"Oh and virtual learning is fun when they close the school for snow. It’s challenging because I have a younger daughter, not in school, and my son needs a lot of one-on-one support. 

    "We found our best option was for both my husband and I to take off work. We were able to support both kids and provide a separate environment for my son to do class in. Luckily, this year [this only happened] once and the teacher cut the school day in half, but I couldn’t imagine how we would manage if it occurred more."


    13. "There are a ton of differences, mostly bad, but a few good. My middle school students are absolutely screen-addicted and have very short attention spans. Their handwriting is awful, but they can't type efficiently either. [When I went to school,] we were writing paragraphs in second grade, five-paragraph essays in fourth, and two-to-three-page papers by eighth grade. My students can barely write a proper paragraph in seventh grade. Many of them have learned helplessness and low resource utilization skills."

    A person reclines on a bed, wearing headphones and looking intently at a smartphone

    14. "Today, kindergarteners are expected to do homework, read, and do addition and subtraction. In kindergarten in the 1960s, we learned about birds and Native Americans. We didn’t learn our alphabet or numbers until first grade. My friends and I are all college graduates."


    15. "If I had to deal with all the social media crap that kids nowadays have to deal with, I’d probably wouldn’t be around now. Back then it was just an occasional 'anonymous' phone call — I can’t imagine what it would be like now!"

    Child in a striped top uses a computer mouse and wears headphones, looking focused

    16. "I graduated in 2002. It seems like for all we tried to stop bullying, so many kids are BULLIES nowadays — like a lot more than when I was in school. The disrespect from them is unbelievable, and believe me, I was a little asshole!"

    Four individuals seated on a bench, each looking at their smartphones, with a skateboard visible

    17. "So many screens! Back when I was in school, the only time we had any type of 'screen time' was computer class. That entire class was based around learning how to work a computer; no games, no streaming services, just tech knowledge. So it was very surprising to me when my son started school and I learned they had tablets in his class that they used to play with during free time, and to learn with during work hours. They have a bunch of laptops in the class too for the kids to play games on. It seems more and more that the school system has become very technology oriented."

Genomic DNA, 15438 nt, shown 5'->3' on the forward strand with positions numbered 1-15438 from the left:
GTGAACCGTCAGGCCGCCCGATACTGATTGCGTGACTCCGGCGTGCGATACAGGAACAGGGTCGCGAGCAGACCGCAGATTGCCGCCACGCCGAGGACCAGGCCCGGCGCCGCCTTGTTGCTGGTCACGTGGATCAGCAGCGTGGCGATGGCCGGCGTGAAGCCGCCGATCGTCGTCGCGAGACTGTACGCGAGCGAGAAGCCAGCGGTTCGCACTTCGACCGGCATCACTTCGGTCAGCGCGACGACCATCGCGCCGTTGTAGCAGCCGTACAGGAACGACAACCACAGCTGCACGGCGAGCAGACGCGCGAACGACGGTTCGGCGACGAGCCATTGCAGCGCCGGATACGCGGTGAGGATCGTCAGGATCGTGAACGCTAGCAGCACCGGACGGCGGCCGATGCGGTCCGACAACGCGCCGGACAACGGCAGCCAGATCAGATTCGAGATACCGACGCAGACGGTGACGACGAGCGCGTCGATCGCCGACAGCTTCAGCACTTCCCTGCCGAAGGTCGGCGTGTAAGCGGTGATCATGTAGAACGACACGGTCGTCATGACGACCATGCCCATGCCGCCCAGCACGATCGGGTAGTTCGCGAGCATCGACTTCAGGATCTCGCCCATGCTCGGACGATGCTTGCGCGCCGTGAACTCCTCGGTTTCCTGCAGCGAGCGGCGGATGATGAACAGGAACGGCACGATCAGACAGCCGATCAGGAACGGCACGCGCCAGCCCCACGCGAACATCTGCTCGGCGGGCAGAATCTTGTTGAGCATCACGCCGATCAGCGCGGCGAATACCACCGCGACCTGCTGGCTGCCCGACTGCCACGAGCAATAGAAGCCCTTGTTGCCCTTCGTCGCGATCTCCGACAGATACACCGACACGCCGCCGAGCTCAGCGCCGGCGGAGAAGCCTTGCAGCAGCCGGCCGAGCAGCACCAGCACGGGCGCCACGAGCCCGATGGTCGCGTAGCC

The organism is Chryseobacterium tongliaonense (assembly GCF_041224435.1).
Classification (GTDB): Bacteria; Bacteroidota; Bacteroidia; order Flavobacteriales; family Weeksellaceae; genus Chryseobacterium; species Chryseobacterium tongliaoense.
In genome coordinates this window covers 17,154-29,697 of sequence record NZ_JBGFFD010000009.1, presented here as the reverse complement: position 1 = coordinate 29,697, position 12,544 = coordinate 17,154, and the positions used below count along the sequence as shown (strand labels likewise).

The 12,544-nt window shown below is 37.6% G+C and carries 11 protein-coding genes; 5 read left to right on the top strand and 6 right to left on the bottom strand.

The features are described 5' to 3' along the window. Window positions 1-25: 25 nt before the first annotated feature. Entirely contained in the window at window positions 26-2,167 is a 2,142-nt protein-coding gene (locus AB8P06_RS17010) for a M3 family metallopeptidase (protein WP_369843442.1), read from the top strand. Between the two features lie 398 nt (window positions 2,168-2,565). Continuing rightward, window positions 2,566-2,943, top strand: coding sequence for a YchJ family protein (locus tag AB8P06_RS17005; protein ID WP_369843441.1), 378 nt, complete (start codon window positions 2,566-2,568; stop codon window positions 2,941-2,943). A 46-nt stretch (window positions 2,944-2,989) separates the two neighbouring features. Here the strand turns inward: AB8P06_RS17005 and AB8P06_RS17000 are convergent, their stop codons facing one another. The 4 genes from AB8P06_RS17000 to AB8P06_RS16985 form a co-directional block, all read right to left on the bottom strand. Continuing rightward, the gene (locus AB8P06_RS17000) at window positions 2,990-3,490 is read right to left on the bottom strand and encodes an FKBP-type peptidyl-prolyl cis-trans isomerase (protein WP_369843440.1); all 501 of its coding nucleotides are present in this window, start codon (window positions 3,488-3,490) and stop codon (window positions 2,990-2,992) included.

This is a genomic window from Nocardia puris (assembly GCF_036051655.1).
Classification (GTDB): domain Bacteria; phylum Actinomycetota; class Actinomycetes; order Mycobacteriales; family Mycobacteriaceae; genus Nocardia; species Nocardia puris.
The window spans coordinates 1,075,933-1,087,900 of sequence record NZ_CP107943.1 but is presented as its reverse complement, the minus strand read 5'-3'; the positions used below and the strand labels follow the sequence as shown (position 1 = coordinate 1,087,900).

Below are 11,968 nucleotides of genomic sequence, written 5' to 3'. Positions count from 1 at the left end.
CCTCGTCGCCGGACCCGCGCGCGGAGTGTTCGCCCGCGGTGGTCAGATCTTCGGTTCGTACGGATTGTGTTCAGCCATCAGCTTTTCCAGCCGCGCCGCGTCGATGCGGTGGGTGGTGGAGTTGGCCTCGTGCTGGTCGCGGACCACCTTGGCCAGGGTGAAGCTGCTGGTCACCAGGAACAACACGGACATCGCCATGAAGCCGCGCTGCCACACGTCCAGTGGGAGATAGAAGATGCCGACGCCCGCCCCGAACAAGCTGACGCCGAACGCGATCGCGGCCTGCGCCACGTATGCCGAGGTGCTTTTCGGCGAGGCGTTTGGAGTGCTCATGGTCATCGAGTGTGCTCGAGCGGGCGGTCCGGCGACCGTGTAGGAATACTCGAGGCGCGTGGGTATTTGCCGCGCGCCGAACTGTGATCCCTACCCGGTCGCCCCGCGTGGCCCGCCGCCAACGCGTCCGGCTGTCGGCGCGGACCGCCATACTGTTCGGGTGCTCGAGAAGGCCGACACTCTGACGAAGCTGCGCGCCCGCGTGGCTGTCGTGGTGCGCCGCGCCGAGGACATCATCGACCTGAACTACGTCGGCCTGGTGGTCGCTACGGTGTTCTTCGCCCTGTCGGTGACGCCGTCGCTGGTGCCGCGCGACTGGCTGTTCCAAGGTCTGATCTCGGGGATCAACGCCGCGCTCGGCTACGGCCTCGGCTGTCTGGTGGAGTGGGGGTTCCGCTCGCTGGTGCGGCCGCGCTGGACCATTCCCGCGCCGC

Students at computers with headphones, focusing on screens, educational setting

    18. "No textbooks. There was something special about getting to write your name in the front cover AND see who all had that book before you. School seemed legitimately over when you got to turn it in at the end of the year."

    "And with no textbooks, there are no use for any lockers. They are now just a waste of space that's blended into the background with no purpose. I seen a few random ones being used as a comment box. I feel like my locker was where everything happened and where people went to find me and the inside was decorated to my liking with pictures and quotes and stickers."


    19. "The cheating is rampant and kids want to negotiate with you when they get caught. Instead of saying 'I’m sorry, you’re right. I did cheat,' they say, 'Well I didn’t cheat on this part so can you grade that section instead?' No, kiddo, I can’t. They all feel entitled to an A for doing the absolute bare minimum. It’s insane."

    Person using smartphone with text on screen, focus on hand and device

    20. "Kids are A LOT more disrespectful, and you can just tell they do not get disciplined either at all or enough. I may be only 26 working as a paraprofessional but I will match these kids' energy EVERY TIME they speak to me wrong. I don't care. 🤣"


    21. "For me it’s snow days. I grew up in the northern Midwest and the joke at my school was that the only way we were getting a snow day was if the superintendent couldn’t get out of his driveway. In reality if there was less than six inches we knew we’d have school. These days the schools seem to close if there’s so much as a forecast of snow, let alone any actual accumulation. Then all the schools have to run late, into summer, because they used up all their allotted snow days. It’s just wild to me!"

    Snow-covered street with buildings on both sides, traffic lights, and no visible persons

    22. And finally: "Parents are NOT taking responsibility for raising their children. Then, they blame the teachers for their children's terrible behavior. Your kids CAN'T READ!!! Stop being their 'friends,' and help teachers."


    It seems like some things are better, and some things are worse; we need to be teaching kids how to use technology properly! And, it seems, teaching them how to write in proper sentences. If you want to share your own story, feel free to leave it in the comments below. Or, if you prefer to stay anonymous, feel free to check out this anonymous Google form. Your story may be featured in an upcoming BuzzFeed Community post!